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North Carolina: Cautious Medical Testimony Dooms Employee’s Claim of Aggravation Injury

November 08, 2013 (1 min read)

A physician’s indication that it was “as likely as not” that an employee’s neck and shoulder injury was causally connected to an earlier work-related injury was insufficient to support a finding of medical causation, held a North Carolina appellate court recently. The court indicated the opinion, stated in that form, was mere speculation. Observing that the physician had also indicated the employee’s shoulder and neck problems could have been caused by degenerative disc disease that occurred “naturally over time,” the court reversed a decision by the state’s Industrial Commission that awarded additional medical benefits, finding that the decision was not supported by competent evidence.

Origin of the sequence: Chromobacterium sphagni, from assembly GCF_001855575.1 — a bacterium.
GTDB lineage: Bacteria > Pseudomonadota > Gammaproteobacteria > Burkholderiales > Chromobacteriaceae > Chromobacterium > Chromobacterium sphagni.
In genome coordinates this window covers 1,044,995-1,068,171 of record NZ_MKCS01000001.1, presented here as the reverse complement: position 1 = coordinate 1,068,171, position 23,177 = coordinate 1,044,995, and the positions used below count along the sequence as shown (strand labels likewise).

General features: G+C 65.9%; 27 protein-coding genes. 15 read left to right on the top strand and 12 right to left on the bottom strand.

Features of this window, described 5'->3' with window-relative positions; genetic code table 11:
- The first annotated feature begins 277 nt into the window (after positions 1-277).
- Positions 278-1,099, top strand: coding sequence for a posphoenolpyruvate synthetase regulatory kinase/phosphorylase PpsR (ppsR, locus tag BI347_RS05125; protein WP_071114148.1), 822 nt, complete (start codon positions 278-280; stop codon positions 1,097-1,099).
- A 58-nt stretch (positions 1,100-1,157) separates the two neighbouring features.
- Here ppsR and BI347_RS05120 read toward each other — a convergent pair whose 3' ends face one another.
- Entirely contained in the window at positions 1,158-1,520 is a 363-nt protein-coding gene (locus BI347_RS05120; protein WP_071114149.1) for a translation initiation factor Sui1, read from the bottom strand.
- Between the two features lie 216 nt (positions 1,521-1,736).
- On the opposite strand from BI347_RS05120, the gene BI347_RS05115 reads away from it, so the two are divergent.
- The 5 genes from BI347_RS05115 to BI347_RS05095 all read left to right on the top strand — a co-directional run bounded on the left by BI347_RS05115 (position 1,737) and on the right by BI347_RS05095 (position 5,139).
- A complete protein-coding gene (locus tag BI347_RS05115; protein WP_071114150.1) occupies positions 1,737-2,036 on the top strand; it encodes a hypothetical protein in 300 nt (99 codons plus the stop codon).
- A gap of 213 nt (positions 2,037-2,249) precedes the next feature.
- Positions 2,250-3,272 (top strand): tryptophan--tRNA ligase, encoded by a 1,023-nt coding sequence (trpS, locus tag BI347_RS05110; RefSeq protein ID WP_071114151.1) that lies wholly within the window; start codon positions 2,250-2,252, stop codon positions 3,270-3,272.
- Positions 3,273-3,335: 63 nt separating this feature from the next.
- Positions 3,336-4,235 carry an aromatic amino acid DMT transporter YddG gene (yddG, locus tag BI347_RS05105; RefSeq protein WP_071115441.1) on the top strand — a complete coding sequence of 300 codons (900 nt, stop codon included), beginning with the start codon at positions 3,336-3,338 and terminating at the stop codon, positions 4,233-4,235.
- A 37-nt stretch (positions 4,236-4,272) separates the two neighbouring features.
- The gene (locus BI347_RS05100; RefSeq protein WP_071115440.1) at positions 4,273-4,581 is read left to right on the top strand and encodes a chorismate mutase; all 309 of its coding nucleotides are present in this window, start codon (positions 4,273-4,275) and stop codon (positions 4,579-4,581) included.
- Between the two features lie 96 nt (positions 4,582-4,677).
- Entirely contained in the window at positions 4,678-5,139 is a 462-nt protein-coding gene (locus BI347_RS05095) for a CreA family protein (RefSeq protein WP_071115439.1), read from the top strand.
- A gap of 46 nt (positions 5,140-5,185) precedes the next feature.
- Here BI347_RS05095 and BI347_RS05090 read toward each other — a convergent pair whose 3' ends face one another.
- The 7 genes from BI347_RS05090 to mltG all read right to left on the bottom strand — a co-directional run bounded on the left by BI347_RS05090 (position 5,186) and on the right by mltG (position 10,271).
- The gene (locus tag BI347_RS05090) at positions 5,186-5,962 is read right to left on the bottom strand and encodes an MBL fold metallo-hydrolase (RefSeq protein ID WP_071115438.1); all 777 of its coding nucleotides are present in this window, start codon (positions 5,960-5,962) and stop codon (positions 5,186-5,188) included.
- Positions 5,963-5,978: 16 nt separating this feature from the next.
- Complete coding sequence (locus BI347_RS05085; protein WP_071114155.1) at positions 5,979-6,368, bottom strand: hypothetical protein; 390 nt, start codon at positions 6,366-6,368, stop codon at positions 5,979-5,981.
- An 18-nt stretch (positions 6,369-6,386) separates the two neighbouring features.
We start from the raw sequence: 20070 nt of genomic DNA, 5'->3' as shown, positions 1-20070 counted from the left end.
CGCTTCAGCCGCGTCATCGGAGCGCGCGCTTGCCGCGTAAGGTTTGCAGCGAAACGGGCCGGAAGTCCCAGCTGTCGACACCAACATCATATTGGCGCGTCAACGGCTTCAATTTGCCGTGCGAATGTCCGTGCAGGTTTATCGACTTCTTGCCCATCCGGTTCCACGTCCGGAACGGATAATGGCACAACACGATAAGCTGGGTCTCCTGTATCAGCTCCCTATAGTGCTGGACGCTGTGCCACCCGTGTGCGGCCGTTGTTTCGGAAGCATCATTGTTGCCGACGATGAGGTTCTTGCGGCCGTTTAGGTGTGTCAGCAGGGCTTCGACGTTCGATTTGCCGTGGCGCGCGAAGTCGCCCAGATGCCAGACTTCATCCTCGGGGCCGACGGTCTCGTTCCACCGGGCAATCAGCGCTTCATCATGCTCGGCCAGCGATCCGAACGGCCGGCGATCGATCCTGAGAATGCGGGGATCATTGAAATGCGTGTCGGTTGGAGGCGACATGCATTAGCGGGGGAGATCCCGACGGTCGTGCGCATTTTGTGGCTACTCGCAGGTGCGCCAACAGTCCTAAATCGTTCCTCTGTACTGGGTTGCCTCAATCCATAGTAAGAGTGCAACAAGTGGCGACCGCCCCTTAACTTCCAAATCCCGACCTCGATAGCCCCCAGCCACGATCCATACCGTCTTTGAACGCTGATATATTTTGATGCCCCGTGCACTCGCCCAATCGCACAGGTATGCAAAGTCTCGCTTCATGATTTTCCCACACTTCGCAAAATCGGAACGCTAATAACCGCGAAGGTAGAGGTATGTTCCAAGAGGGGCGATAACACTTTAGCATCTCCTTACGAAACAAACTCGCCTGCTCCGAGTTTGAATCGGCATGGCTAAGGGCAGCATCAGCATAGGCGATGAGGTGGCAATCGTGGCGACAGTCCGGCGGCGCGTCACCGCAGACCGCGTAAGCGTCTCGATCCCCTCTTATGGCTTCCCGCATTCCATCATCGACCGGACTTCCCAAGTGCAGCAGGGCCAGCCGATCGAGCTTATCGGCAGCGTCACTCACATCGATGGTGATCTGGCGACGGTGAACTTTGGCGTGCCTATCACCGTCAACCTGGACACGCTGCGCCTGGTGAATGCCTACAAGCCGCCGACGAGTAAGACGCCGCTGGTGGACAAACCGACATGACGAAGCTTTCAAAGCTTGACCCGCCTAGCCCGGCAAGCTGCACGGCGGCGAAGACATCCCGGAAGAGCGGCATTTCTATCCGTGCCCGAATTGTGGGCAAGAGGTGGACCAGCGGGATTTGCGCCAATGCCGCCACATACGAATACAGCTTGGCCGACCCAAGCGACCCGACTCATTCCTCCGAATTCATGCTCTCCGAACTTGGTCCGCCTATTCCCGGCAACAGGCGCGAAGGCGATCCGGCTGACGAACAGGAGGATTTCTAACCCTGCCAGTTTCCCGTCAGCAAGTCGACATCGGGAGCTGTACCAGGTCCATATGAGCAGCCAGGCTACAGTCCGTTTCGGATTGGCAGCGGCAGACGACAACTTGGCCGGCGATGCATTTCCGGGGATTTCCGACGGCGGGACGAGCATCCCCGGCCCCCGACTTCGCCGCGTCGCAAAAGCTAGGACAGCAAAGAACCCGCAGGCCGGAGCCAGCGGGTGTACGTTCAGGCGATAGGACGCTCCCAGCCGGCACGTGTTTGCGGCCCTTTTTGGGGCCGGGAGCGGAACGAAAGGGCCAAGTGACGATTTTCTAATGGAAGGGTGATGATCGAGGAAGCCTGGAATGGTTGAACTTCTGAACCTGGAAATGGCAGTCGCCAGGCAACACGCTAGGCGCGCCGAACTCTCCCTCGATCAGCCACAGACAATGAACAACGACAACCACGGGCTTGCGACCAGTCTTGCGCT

Reported by Thomas A. Robinson, J.D.

LexisNexis Online Subscribers: Citations below link to Lexis 

See Chaffins v. Tar Heel Capital Corp., 2013 N.C. App. LEXIS 1136 (Nov. 5, 2013) 

See generally Larson’s Workers’ Compensation Law, § 130.06 

Source: Larson’s Workers’ Compensation Law, the nation’s leading authority on workers’ compensation law.